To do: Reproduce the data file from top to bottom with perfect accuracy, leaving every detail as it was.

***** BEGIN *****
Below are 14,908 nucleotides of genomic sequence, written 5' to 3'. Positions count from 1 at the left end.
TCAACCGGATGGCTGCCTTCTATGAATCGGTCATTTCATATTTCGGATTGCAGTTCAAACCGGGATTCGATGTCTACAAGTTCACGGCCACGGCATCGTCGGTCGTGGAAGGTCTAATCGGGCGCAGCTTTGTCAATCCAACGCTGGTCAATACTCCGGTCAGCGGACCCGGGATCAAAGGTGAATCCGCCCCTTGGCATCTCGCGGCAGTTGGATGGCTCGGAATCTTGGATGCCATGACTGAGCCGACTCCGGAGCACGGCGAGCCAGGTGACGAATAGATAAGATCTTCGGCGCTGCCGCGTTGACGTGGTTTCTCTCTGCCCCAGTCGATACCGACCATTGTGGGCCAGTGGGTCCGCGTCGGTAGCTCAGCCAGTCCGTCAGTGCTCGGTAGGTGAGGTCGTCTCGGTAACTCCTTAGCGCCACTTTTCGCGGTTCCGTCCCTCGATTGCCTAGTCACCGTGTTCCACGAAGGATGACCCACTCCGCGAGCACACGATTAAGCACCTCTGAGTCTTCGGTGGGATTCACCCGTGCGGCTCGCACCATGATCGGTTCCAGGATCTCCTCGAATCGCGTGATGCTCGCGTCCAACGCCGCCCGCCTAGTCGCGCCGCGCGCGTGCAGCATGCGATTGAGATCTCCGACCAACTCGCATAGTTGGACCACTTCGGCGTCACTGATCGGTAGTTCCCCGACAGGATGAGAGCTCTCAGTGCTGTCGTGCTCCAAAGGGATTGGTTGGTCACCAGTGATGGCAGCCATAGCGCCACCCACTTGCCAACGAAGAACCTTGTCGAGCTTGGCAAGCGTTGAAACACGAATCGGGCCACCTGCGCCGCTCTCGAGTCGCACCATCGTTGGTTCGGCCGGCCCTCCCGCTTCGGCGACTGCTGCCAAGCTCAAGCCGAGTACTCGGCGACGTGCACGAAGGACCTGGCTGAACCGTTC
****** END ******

Below are 14,908 nucleotides of genomic sequence, written 5' to 3'. Positions count from 1 at the left end.
TCAACCGGATGGCTGCCTTCTATGAATCGGTCATTTCATATTTCGGATTGCAGTTCAAACCGGGATTCGATGTCTACAAGTTCACGGCCACGGCATCGTCGGTCGTGGAAGGTCTAATCGGGCGCAGCTTTGTCAATCCAACGCTGGTCAATACTCCGGTCAGCGGACCCGGGATCAAAGGTGAATCCGCCCCTTGGCATCTCGCGGCAGTTGGATGGCTCGGAATCTTGGATGCCATGACTGAGCCGACTCCGGAGCACGGCGAGCCAGGTGACGAATAGATAAGATCTTCGGCGCTGCCGCGTTGACGTGGTTTCTCTCTGCCCCAGTCGATACCGACCATTGTGGGCCAGTGGGTCCGCGTCGGTAGCTCAGCCAGTCCGTCAGTGCTCGGTAGGTGAGGTCGTCTCGGTAACTCCTTAGCGCCACTTTTCGCGGTTCCGTCCCTCGATTGCCTAGTCACCGTGTTCCACGAAGGATGACCCACTCCGCGAGCACACGATTAAGCACCTCTGAGTCTTCGGTGGGATTCACCCGTGCGGCTCGCACCATGATCGGTTCCAGGATCTCCTCGAATCGCGTGATGCTCGCGTCCAACGCCGCCCGCCTAGTCGCGCCGCGCGCGTGCAGCATGCGATTGAGATCTCCGACCAACTCGCATAGTTGGACCACTTCGGCGTCACTGATCGGTAGTTCCCCGACAGGATGAGAGCTCTCAGTGCTGTCGTGCTCCAAAGGGATTGGTTGGTCACCAGTGATGGCAGCCATAGCGCCACCCACTTGCCAACGAAGAACCTTGTCGAGCTTGGCAAGCGTTGAAACACGAATCGGGCCACCTGCGCCGCTCTCGAGTCGCACCATCGTTGGTTCGGCCGGCCCTCCCGCTTCGGCGACTGCTGCCAAGCTCAAGCCGAGTACTCGGCGACGTGCACGAAGGACCTGGCTGAACCGTTC